- Ag spending, other measures advance. House Appropriations subcommittees Monday quickly handled several Fiscal Year (FY) 2021 spending plans, including for USDA/FDA. The ag measure advanced on a voice vote with mostly bipartisan support. However, Republicans noted that there were some provisions in the package that could become “poison pills” for the legislation down the road. The full House Appropriations Committee is set to markup several spending bills Thursday as the panel seeks to complete work this week on the 12 annual spending measures. However, the Senate is not seen acting on their versions of the spending plans yet this summer, so a continuing budget resolution is expected to keep the government funded into December.
- One deterrent for colleges going online-only: Immigration and Customs Enforcement announced yesterday that international students enrolled at universities without in-person classes would have to leave the country or transfer to another college. It’s part of the Trump administration’s continuing crackdown on immigration.
- House to block more wall funds. House Democrats’ homeland security spending measure would prohibit funding for President Donald Trump’s southern border wall and bar any increase in money for barriers or Border Patrol agents.
- N.J. primaries today. Rep. Jeff Van Drew, who switched parties after voting against impeaching Trump, is seeking re-election as a Republican with the president’s backing. Van Drew was one of three Republicans who voted last week for a $1.5 trillion highway and infrastructure package. His lone primary opponent is Robert Patterson, who was acting associate commissioner at the Social Security Administration earlier in Trump’s presidency.
- Trump and Mexican President Andrés Manuel López Obrador are set to meet in Washington tomorrow to commemorate the USMCA, but Canadian Prime Minister Justin Trudeau declined a White House invitation to join them.
- Canada will be able to export an additional 36,287 metric tonnes of refined sugar to the United States this year because of the terms of the new U.S.-Mexico-Canada Agreement, USTR said in a July 1 Federal Register notice (link). The USMCA entitles Canada to 20% of any increase in the quota for refined sugar, USTR said in the Federal Register item. USDA raised that quota by 181,437 metric tonnes back in April, subject to country-by-country allocations by USTR. A second Federal Register notice published last week (link) explains how the U.S. will administer a new tariff-rate quota for imports of sugar-containing products from Canada.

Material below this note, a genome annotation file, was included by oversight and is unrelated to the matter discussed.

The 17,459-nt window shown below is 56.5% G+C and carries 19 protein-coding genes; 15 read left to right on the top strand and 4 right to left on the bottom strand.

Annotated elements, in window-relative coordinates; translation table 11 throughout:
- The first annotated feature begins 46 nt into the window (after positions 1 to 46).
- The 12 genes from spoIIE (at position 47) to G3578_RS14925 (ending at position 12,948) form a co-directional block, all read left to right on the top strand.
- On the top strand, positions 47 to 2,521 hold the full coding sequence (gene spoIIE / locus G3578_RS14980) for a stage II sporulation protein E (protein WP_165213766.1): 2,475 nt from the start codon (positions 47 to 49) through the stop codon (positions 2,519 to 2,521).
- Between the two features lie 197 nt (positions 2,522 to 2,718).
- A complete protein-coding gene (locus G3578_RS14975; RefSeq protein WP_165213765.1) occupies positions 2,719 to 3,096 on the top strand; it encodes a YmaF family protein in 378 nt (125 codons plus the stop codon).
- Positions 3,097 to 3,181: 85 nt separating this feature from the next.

- Dakota Access pipeline ordered to shut down. The U.S. District Court for the District of Columbia has vacated an easement granted by the U.S. Army Corps of Engineers that allowed building of the Dakota Access pipeline beneath Lake Oahe in North Dakota and South Dakota. The pipeline must shutdown by Aug. 5 during an in-depth environmental review of the project the court ruled Monday (July 6), saying it has to be emptied while the environmental impact report is prepared. "Fearing severe environmental consequences, American Indian Tribes on nearby reservations have sought for several years to invalidate federal permits allowing the Dakota Access Pipeline to carry oil under the lake," Judge James Boasberg said in the ruling. "Today they finally achieve that goal — at least for the time being." The Corps estimates it will take around 13 months to complete the study. The decision, subject to appeal, is a victory for environmental groups. It follows the cancellation of the Atlantic Coast Pipeline on Sunday, amid legal and logistical challenges deemed too costly by its backers.
- DOE approves LNG exports from Oregon Jordan Cove terminal. A final long-term order has been issued by the U.S. Department of Energy (DOE) to authorize the export of liquefied natural gas (LNG) from the proposed Jordan Cove LNG Terminal in Coos Bay, Oregon. “Today’s export authorization for Jordan Cove, the first US West Coast LNG project, will ease access to further position the U.S. as a top supplier of LNG around the world,” Energy Secretary Dan Brouillette in signing the measure. Jordan Cove Energy Project L.P., owned by Canada’s Pembina Pipeline Corporation, will have the authority to export up to 1.08 billion cubic feet per day of natural gas as LNG, relying on natural gas supplies sourced from both the U.S. and Canada that will be liquefied at Jordan Cove.
- Supreme Court rulings: Reducing Electoral College uncertainty, justices ruled that presidential electors can be required to cast ballots for the winner of their state’s popular vote. Thirty-two states require the people chosen on Election Day to cast ballots for the winner of their states' popular vote. Eighteen states have no such requirement. Separately, the Supreme Court blocked the use of robocalls to collect government-backed debt.
- Just 2% of Democrats support Trump. A new poll shows President Trump producing the largest partisan gap Gallup has ever measured when members of the two parties were asked about presidential approval. On Monday, Gallup released June polling numbers that showed 91% of Republicans supportive of Trump, but just 2% of Democrats — as Trump's lower approval rating overall stayed steady at 38%.